Since 2011, the Albemarle County Public Schools have spent $10.8 million on raises for teachers and school staff. The division did not give teachers raises in the school years beginning in 2009 and 2010, documents showed, but spent $6.8 million on raises between 2007 and 2009.
Documents presented to the School Board on Thursday showed that the division has devoted more than 73 percent of new revenues on compensation and benefits since fiscal year 2008.
About 27 percent of new dollars went to cover the cost of school division growth, primarily for additional teachers.
The Albemarle division has grown by nearly 1,000 students in the years since 2008, said Finance Director Jackson Zimmerman, and the proportion of students who qualify for free or reduced-price lunch also has increased.
To keep up, the division was forced to cut some programs, Zimmerman said.
“We made millions of dollars of reductions during this time period, and so if we went out and said, this is what growth costs, it exceeded handily the amount of new money that flowed into the division,” he said.
Since FY2011-12, teacher salaries have risen by at least 1 percent, documents showed. Schools bumped salaries 6 percent in 2012-13, the report showed, though five-sixths of that raise was to cover a mandated increase in employee contributions to the Virginia Retirement System.
The division has increased salaries by 2 percent the last two fiscal years.
Those raises have been made despite tightening school budgets and decreasing contributions from state coffers, said Lorna Gerome, the division’s director of human resources.
“It clearly shows that it has been a priority for the board for many years, and the problem, really, is resources; we are constrained by a lack of resources,” she said.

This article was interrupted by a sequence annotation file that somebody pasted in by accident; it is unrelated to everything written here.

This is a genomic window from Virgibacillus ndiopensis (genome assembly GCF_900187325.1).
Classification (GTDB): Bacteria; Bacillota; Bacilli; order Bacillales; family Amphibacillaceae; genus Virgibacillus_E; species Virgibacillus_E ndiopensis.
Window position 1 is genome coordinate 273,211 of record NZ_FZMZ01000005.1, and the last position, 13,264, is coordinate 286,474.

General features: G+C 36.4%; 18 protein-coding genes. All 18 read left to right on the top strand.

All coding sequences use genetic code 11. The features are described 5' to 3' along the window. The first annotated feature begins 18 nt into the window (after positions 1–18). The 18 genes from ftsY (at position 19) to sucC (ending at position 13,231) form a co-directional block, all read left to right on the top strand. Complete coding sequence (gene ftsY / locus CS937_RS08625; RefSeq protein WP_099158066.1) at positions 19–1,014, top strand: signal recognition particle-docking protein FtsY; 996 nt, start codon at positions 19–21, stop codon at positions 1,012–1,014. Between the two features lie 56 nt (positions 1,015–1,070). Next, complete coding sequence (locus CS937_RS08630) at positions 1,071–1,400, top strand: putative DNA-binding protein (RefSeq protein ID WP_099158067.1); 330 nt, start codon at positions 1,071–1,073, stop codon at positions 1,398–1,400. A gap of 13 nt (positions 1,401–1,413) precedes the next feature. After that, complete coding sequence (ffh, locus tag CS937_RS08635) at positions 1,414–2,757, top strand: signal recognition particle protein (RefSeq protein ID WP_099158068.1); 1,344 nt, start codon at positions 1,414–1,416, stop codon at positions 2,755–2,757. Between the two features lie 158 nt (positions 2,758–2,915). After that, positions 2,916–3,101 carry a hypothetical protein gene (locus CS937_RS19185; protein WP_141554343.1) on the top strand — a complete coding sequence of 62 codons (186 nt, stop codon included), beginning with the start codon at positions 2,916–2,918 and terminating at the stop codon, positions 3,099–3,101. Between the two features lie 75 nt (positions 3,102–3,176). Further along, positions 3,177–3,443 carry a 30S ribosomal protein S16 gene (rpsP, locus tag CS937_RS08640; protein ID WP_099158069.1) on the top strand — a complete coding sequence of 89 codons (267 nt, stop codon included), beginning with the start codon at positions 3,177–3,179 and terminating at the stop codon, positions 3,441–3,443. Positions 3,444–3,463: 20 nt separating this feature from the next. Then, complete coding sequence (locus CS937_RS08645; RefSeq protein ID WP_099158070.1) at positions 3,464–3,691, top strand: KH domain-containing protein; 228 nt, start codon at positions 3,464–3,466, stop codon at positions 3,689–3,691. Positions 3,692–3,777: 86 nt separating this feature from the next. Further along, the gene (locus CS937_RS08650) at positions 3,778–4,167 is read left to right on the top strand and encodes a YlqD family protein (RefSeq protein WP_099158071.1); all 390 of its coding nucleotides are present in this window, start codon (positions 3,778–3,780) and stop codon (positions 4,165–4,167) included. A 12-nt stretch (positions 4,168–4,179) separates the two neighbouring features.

The state’s inflation-adjusted, per-pupil contribution to the division has increased $300 since FY2011-12, the report showed, but it is still below 2009 levels.
For county schools Chief Operating Officer Dean Tistadt, the breakdown is a clear picture of the School Board’s priorities.
“This isn’t a question of the board having a lot of money that it is choosing not to spend on something else,” he said. “This board hasn’t had money, and within the constraints of that, the priority you have given has been to compensation and benefits.”
In a separate report, Zimmerman told the board that there is good news and bad news heading into the 2017-18 budget development cycle.
Revenue projections for the coming fiscal year have improved since November, when staff predicted a $2.3 million shortfall, Zimmerman said, but the division faces an unexpected increase in required VRS contributions.
The VRS contribution, which the division had expected to come next year, will cost the division about $1.3 million, he said.
“Having an increase in VRS in the middle of a biennium does impose a significant burden on local school divisions,” he said. “It would be extremely helpful if our legislators would change their mind and push this to the next year.”
Superintendent Pam Moran will present her funding request for next year to the board Jan. 19.